Monopoly Capitalism vs the Entrepreneur
AMSA vs the STEEL DOWNSTREAM
Dear Steel Industry employer
The article ‘AMSA seeks growth opportunities in sub-Saharan Africa amid muted domestic steel demand’, republished hereunder, appeared in Engineering News yesterday.
As a result of the uncompetitive price of AMSA’s steel, it is playing out …
… just as it was predicted:
• the Steel Downstream is now importing finished steel related products;
• that equals:
– loss of demand in respects of AMSA’s steel;
– loss of manufacturing opportunities; and
– job losses.
As was predicted, the duty protection of AMSA will first kill the Steel Downstream and then it will kill AMSA itself.
For AMSA, duty protection only delays the inevitable – but at a huge cost, not only for the Steel Downstream, but for South Africa – economic contraction, job losses, social instability.
This is the cost of
The question remains:
WHY IS THIS COLOSSAL LIABILITY BEING PROTECTED?
Article by Nadine James – Engineering News, 10 October 2018
AMSA seeks growth opportunities in sub-Saharan Africa amid muted domestic steel demand
In light of weak domestic demand, ArcelorMittal South Africa (AMSA) has implemented a strategy to enhance its short-term profitability and cashflow, thereby, ensuring the business’ sustainability and positioning it to exploit growth in the sub-Saharan Africa region, says CEO Kobus Verster.
During a media tour of its Vanderbijlpark facilities on Wednesday, he noted that most steel companies required strong domestic demand to ensure profitability underpinned by a “reasonable” economic growth rate of about 1.8% to 2%.
However, owing to South Africa’s muted economic growth over the last three years, domestic steel demand has been consistently weak. “The current steel consumption in South Africa is almost at a ten-year low.”
Locally, “demand is a problem … we’ve also had a period of a relatively strong currency, which has resulted in us being unprofitable for a period of about seven years. Luckily, over the past year, things have changed.”
Verster pointed out that it had received financial assistance from its shareholders, as well as support from government in the form of increased import duties and other safeguards aimed at protecting the steel industry.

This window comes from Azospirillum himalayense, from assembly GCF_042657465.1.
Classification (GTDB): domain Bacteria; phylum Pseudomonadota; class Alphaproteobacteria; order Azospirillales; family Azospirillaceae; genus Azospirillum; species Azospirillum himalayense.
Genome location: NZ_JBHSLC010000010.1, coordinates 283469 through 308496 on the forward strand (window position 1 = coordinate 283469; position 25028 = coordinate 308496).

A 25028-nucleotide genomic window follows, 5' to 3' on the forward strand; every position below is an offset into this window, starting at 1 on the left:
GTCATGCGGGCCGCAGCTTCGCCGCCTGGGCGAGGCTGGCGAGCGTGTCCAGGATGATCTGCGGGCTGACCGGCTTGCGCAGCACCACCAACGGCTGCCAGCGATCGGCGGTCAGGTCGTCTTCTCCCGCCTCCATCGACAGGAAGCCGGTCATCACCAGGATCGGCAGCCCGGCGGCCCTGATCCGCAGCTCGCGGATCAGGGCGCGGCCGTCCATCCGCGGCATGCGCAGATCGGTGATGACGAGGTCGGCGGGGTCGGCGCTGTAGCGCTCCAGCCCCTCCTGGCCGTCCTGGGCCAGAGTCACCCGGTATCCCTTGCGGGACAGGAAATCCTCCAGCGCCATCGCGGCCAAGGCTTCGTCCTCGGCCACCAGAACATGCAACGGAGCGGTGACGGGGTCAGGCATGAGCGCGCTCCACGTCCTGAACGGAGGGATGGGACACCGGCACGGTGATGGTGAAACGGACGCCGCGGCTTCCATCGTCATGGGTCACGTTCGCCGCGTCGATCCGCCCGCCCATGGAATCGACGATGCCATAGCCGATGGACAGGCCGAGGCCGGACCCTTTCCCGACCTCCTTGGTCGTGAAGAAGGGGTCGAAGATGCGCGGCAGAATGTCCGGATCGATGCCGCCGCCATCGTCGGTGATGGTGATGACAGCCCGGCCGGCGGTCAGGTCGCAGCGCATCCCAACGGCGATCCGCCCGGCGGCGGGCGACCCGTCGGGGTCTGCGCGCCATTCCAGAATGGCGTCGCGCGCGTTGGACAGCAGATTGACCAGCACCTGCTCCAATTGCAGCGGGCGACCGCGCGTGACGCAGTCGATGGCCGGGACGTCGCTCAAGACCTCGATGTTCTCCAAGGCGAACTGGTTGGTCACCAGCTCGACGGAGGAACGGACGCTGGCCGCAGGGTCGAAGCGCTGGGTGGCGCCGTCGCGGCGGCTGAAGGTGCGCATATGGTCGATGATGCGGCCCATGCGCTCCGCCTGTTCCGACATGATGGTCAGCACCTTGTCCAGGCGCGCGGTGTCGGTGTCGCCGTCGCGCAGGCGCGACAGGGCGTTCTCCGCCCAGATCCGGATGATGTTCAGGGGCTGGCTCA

“[However,] from a business perspective, we still have to work on our cost-base; it’s naive to think that you can come from seven years of losses and think that you can make a profit.”
Verster stated that AMSA is not competitive in terms of some of it controllable costs and is aiming to reduce its costs by $50/t in order to position it as a sustainable business in the longer term.
Additionally, AMSA is working to increase its volumes.
The company is in the process of restarting its Vereeniging melt shop, which will produce 150 000 t/y, and assist Newcastle in its sustainability process, by removing a lot of “complexity and cost” from the Newcastle business.
The facility is expected to reopen in January and provide in excess of 100 jobs.
AMSA is working towards a combined increase of up to 700 000 t from the Vanderbijlpark, Saldanha Bay and Newcastle plants, by debottlenecking the current asset base.
AMSA is also investigating the feasibility of a new arc furnace at Vanderbijlpark that could potentially increase production capacity to 700 000 t to one-million tons.
Additionally, Vanderbijlpark is also, over the nest 18 months, investing in its downstream product capacity and diversity, improving service and expanding the product base.
“Once you have reduced your cost to an acceptable level, you can actually push volumes, because you can export it. Once you start selling and producing more, you further reduce costs and improve profitability.”
AMSA is, meanwhile, considering opportunities to supply downstream companies in the Southern African Development Community, as well as in East and West Africa.
“When we have new volume – because there is no evidence of a domestic growth in demand – we have to find a home for the new volume, and [the aforementioned regions are] where we see out steel going in the medium term.”